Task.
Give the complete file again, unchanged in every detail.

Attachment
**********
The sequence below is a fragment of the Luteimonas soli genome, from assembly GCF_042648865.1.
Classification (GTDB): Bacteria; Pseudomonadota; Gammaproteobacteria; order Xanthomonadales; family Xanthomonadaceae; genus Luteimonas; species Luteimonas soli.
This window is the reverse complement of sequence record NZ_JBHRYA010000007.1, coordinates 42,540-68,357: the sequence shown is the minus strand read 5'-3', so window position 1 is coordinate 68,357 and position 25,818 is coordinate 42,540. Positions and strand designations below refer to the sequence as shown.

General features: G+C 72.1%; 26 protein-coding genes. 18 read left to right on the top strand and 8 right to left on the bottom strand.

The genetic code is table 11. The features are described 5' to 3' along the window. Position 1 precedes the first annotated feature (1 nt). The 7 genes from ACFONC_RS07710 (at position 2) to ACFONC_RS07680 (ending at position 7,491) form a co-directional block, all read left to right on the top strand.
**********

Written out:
The sequence below is a fragment of the Luteimonas soli genome, from assembly GCF_042648865.1.
Classification (GTDB): Bacteria; Pseudomonadota; Gammaproteobacteria; order Xanthomonadales; family Xanthomonadaceae; genus Luteimonas; species Luteimonas soli.
This window is the reverse complement of sequence record NZ_JBHRYA010000007.1, coordinates 42,540-68,357: the sequence shown is the minus strand read 5'-3', so window position 1 is coordinate 68,357 and position 25,818 is coordinate 42,540. Positions and strand designations below refer to the sequence as shown.

General features: G+C 72.1%; 26 protein-coding genes. 18 read left to right on the top strand and 8 right to left on the bottom strand.

The genetic code is table 11. The features are described 5' to 3' along the window. Position 1 precedes the first annotated feature (1 nt). The 7 genes from ACFONC_RS07710 (at position 2) to ACFONC_RS07680 (ending at position 7,491) form a co-directional block, all read left to right on the top strand.